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Folk and official medicine

In the past, folk medicine and state regulated medicine were equal in using healing drugs and substances. The state or official medicine is usually more rigid in choosing healing ways but both have errors. Folk medicine may be more creative and successful especially in cases of erroneous dogmas of official medicine. Now folk medicine is prevented from using an immense class of chemical compounds and drugs. Effective healing involves creativity in the use of these medicines, and the capacities of talented folk healers may be used in full by correcting today's situation.

by: Arcady Soclakov | Jul 26, 2010

2 people like this.


MSRA Killer

There are two problems with antibiotics: 1)they attack good and bad bacteria indiscriminately, and 2)bacteria are becoming resistant to them. Now imagine a kind of virus that could single out and destroy specific bacteria. Such viruses, called "bacteriophages", occur naturally. But what if we could isolate or create phages that attack only pernicious bacteria, such as MSRA? Eli Lilly began researching phage therapy in the 1940s but abandoned it because antibiotics were easier to develop. Despite this, the Soviets used phages with success during the World War II. Perhaps it is time to revisit phage therapy using modern techniques.

by: Pietro Michelucci | Sep 1, 2010

4 people like this.



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Daidzein - health from kudzu

Kudzu, the fast-growing weed known as "the vine that ate the South", contains daidzein, an isoflavone compound used in traditional Chinese medicine. Daidzein is an antioxidant and may have anticancer properties. My idea is to produce daidzein from kudzu using a simplified apparatus shown in the accompanying diagram. Ground kudzu is placed into an extractor (1), saturated with alcohol for 24 hours. The extract is pumped through a silica filter (2) into a vacuum chamber (3) where the alcohol is removed and recycled. The product is daidzein in powdered form to be marketed in bulk.

by: Michael Flora | Aug 24, 2010

8 people like this.


Un-subsidizing Tobacco by Requiring Insurance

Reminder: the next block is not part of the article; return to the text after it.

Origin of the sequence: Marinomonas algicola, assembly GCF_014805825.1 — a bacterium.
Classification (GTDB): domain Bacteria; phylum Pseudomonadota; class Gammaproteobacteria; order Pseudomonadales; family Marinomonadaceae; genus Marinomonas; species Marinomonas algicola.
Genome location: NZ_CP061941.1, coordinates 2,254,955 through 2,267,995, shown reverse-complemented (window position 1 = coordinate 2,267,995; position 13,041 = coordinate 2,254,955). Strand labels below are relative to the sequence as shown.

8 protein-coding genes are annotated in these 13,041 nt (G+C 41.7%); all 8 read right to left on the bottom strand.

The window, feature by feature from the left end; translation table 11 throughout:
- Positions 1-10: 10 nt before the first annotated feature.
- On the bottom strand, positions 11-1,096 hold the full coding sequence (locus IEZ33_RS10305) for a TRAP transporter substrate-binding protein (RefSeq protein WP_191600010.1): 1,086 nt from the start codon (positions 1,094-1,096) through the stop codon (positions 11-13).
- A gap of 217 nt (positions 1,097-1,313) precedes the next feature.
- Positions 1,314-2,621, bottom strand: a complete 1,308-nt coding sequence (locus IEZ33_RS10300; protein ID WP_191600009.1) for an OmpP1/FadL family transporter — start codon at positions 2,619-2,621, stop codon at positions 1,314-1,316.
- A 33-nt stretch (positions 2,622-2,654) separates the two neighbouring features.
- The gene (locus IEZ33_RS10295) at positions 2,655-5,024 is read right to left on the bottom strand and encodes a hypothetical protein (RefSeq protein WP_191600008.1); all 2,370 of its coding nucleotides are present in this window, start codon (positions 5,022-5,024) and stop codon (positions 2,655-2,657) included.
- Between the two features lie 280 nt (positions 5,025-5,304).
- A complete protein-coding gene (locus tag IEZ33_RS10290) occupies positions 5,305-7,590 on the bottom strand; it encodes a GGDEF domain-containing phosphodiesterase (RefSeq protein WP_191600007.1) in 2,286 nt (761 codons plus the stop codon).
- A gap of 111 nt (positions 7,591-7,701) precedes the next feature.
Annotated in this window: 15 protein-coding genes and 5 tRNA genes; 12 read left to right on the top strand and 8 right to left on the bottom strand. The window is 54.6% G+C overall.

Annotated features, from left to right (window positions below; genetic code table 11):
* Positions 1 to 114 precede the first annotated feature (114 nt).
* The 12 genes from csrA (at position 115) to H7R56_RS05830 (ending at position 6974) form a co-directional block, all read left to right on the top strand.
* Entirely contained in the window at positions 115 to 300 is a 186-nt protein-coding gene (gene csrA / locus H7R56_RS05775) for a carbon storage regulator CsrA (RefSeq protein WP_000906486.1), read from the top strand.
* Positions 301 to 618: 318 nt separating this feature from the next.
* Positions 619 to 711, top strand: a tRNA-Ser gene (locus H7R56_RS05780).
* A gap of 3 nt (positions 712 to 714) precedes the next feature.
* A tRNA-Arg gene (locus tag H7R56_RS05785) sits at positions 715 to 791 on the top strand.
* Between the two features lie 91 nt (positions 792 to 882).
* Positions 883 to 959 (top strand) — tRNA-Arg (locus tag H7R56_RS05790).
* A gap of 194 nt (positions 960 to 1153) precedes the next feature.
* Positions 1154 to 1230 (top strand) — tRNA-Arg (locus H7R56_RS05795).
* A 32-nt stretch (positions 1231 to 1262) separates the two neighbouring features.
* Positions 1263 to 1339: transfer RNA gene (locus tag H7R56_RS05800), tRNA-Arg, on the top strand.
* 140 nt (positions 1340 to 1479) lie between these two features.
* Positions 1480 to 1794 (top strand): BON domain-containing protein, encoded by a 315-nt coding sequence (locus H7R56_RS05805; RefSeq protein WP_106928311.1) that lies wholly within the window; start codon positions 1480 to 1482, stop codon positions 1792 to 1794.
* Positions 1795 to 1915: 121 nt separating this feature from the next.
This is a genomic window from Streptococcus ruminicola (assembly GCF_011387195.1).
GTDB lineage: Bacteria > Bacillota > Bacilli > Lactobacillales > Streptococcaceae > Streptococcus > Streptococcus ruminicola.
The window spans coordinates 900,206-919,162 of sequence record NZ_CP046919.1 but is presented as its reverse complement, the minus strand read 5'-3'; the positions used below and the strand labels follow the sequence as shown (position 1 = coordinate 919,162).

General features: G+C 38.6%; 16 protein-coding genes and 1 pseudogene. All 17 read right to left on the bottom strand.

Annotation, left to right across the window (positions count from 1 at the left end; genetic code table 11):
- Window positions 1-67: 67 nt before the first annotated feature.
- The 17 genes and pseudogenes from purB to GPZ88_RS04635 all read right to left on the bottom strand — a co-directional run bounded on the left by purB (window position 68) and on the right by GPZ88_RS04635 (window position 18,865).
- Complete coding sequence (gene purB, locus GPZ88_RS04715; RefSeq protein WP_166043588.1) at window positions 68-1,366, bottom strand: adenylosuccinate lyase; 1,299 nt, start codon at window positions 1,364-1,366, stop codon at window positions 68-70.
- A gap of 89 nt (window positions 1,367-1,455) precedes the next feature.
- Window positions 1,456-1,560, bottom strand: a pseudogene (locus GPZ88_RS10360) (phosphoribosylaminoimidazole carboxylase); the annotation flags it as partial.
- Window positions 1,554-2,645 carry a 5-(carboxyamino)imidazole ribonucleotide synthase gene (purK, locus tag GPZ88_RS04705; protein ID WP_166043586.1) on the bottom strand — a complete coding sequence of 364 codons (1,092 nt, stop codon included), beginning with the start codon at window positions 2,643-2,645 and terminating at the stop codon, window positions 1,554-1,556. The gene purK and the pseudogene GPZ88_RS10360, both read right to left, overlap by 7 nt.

30% of adult health care costs worldwide will soon go towards tobacco-caused diseases because of PAST tobacco use. A little regulation goes a long way: 1) To purchase tobacco, one must have "Smoking Insurance", just as skydivers need "diving insurance" before jumping out of a plane. Smoking insurance will be a rider providing, say $100,000, to cover ONLY tobacco-related health costs, like 99% of any emphysema treatments, 30% of stroke, etc. 2) sharing tobacco - like Vicodin - will not be allowed. Thus, the smoker (not the state) prepays for and is forced to confront the health-related costs of smoking!

by: Bruce Chou | Aug 6, 2010

35 people like this.



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Meditation to Reduce Health Care Utilization

Biomedical research has validated meditation as one of the most effective and reliable preventive modalities to optimize health outcomes and decrease utilization of health care services. Decreased stress hormone levels, blood pressure, rates of insomnia, anxiety and depression and markedly reduced health insurance utilization rates point to the potential for the practice of meditation to improve global health inexpensively. Persuasively designed social networks (via iPads and smartphones) will offer motivation and facilitate compliance, as well as track and upload biomarker derived physiological data, to document better parameters of health and the reduction in use of centralized health care services.

by: Jim Henning, MD | Aug 31, 2010